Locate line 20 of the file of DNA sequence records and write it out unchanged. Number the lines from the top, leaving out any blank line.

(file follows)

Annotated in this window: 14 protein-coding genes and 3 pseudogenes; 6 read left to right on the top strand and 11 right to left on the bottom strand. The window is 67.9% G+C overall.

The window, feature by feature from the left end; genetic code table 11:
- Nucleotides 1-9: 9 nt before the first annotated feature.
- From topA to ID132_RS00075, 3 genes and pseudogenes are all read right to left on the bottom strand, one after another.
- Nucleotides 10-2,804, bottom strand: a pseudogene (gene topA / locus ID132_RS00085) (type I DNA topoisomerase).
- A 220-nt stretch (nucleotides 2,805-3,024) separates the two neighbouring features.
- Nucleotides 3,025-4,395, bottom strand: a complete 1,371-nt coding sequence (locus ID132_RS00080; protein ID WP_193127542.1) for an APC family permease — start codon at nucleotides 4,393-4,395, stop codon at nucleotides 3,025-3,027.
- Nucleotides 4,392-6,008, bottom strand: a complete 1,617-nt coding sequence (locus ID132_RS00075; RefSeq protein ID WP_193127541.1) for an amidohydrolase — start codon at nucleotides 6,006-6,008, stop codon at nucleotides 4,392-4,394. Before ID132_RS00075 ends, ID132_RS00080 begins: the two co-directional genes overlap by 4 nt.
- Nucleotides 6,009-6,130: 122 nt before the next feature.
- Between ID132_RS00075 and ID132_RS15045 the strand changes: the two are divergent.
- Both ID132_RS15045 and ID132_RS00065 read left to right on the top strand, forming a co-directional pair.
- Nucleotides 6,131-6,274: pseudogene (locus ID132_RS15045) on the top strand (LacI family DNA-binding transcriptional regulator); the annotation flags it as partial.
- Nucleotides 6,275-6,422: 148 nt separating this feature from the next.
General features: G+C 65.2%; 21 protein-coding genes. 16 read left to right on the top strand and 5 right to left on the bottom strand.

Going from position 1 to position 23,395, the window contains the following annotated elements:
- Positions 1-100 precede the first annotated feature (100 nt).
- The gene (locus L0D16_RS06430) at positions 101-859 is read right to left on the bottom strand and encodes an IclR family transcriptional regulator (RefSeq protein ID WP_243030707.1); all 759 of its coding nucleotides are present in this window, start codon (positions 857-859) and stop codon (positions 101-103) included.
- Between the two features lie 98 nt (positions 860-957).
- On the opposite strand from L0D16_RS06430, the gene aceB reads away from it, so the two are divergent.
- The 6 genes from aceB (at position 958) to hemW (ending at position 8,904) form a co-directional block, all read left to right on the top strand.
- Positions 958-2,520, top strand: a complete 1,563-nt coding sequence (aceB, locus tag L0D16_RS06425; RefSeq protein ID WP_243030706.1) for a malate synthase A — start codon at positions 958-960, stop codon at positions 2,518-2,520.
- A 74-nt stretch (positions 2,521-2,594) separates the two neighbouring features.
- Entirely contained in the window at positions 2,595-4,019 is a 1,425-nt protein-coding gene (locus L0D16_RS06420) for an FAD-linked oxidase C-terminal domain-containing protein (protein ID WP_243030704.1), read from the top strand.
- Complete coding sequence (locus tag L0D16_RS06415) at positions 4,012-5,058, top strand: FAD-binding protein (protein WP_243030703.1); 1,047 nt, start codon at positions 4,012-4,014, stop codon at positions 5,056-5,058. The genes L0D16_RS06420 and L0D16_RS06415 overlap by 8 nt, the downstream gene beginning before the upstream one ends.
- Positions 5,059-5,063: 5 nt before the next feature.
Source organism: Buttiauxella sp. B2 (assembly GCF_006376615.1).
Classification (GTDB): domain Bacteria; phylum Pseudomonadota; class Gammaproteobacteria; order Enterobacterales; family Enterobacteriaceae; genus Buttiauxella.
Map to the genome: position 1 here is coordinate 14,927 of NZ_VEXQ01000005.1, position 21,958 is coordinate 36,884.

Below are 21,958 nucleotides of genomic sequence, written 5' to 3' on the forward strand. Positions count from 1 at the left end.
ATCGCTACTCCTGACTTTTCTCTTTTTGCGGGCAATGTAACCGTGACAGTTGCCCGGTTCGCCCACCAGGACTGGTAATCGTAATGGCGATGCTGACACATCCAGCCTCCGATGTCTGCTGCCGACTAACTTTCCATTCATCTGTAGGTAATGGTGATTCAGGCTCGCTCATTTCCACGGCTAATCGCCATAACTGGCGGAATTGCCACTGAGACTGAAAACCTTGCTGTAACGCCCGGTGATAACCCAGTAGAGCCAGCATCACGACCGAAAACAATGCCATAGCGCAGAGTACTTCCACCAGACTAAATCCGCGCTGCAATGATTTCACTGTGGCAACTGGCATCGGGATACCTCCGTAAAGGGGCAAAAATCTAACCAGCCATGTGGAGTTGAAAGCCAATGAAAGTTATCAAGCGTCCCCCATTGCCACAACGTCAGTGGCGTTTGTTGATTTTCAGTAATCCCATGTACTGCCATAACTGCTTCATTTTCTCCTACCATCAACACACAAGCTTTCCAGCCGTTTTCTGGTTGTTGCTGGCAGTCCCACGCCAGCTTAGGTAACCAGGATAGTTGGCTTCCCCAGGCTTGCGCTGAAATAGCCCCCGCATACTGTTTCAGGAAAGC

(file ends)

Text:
- The 6 genes from aceB (at position 958) to hemW (ending at position 8,904) form a co-directional block, all read left to right on the top strand.